I think a higher percentage makes the most sense here. If you aim for 110% (or more or less, it’s up to you!), you will significantly increase the security of your FIRE plan.
Again, increase the time it takes to reach your goal. For example, raising your goal to 110% of FI is the same as trying to reach 110% of your FI grade. You will need 10% more time to reach this goal.
Strive for higher pass rates
If you are choosing a safe withdrawal rate, you will probably use the success rate as your main measure when making your choice.
The target success rate you choose will impact the safe withdrawal rate (SWR) you choose and your FIRE plan. For example, a scheme with a 75% success rate is likely to result in a higher uptake rate than a scheme with a 95% success rate.
So as you raise your target for success, you will also have a safer plan. If you z. For example, if you had planned for a 90% success rate, you can aim for 95% instead.
It’s hard to estimate what impact this will have on your journey to FIRE. The only way it will really change is if you change your SWR. Perhaps the increased odds you seek will not even change your SRT. But if it reduces your total return by 0.1%, it will significantly increase your FI and the time it takes to achieve it. But a lower withdrawal rate also has a significant impact on the safety of your FIRE plan.
You can check this with my FIRE calculator. For example, with an 80/20 portfolio and a retirement age of 50, you will need the following withdrawal rate:
- 4% to get an 85% chance of success
- 3.8% to have a 90% chance of success.
- 3.65% for a 95% chance of success
- 3.2% for a 100% chance of success.
This way, you can find your withdrawal rate based on your target success rate. And as you can see, this can have a significant impact on the speed at which money is withdrawn. But it can also make a very big difference in the success rate of your FIRE plan.
Select a lower extraction speed
Finally, an effective way to give your spending a little more security is to opt for a lower payment rate.
A lower withdrawal rate means you are withdrawing (and spending) less money each year. This will significantly increase your chances of success. For example, if you planned to withdraw 3.75%, you can withdraw 3.6% instead. A lower withdrawal rate will significantly affect your chances of success.
But it also means putting more money into your retirement. So a lower withdrawal rate means more FIs and a longer time to accumulate that money.
For an annual expenditure of, say, CHF 100,000, you get the following IF figures:
- 2,500,000 CHF with a withdrawal rate of 4%.
- CHF 2,666,666 with a withdrawal rate of 3.75%.
- CHF 2,857,142 at a levy rate of 3.5%.
So we see that the effect of a lower withdrawal rate on your FI score is very significant. So it makes no sense to use a 2% withdrawal just because you want to be sure you can retire, when 3.25% already guarantees success.
There are several ways to add a margin of safety to your FIRE plan. They can make a significant contribution to improving the safety of the plan.
But more safety margin isn’t free either. Increasing your FI by 10% means that you need 10% more money. Therefore, you will probably need an additional 10% to reach this goal.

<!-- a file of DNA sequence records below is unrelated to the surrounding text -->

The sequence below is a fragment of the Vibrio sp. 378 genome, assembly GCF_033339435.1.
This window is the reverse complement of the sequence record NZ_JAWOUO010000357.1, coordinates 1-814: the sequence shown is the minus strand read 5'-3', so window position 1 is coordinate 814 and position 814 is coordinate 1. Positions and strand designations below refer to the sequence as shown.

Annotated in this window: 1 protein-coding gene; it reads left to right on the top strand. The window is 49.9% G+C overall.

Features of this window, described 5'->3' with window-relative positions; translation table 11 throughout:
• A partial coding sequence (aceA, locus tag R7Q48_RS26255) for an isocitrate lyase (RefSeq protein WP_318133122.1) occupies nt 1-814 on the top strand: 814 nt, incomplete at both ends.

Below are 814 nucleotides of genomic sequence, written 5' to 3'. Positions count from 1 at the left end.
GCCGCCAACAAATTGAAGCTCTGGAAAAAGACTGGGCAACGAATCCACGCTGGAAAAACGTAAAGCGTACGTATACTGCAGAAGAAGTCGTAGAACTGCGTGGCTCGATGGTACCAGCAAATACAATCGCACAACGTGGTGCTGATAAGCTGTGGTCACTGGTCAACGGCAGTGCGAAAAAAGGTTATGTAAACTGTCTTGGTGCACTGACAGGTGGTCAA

So a balance must be struck for proper safety. If you have too much, you will be left with a lot of money at the end of your retirement. This can be interesting if you plan to leave your heirs a lot of money. But it also means you could have retired earlier.
Personally, I think I’ll use a 10% margin of safety in my FIRE plan. But of course, I won’t be financially independent for at least 15 years. This gives me many more years to review my FIRE plan. Things can change in this day and age.
I think it’s very important to build a margin of safety into your FIRE plan. But if you add too much, it reduces your chances of achieving your FIRE goal. Be careful not to overdo it!
There are other ways to increase your chances of success. For example, you may be willing to earn extra somehow if the stock market falls too much. Or you should be able to lower your costs somehow in a declining market. However, this is a reactive measure rather than a plan with a margin of safety.
What about you? How do I add a safety margin to my FIRE plan?
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Sir, I want to thank you for your support. Poor Swiss is the author of thepoorswiss.com. In 2017, he realized he was caught up in lifestyle inflation. He decided to reduce his expenses and increase his income. This blog tells his story and his conclusions. In 2019, he set aside more than 50% of his income. His goal is to become financially independent. Here you can send a message to Mr. Send Bad Swiss.FIRE (the FIRE movement being the acronym for the four rules of embrace, invest, retire, and enjoy) is a popular term, but it has become overused. It is supposed to be a shorthand term for the following: 1. Embrace the idea of retiring early at age 30 or 35, and 2. Invest that money in a way that gives you an income for the rest of your life. In the above definition, pursuing FIRE is considered “investing” and then “retiring” is considered an “early retirement.”. Read more about fire withdrawal calculator and let us know what you think.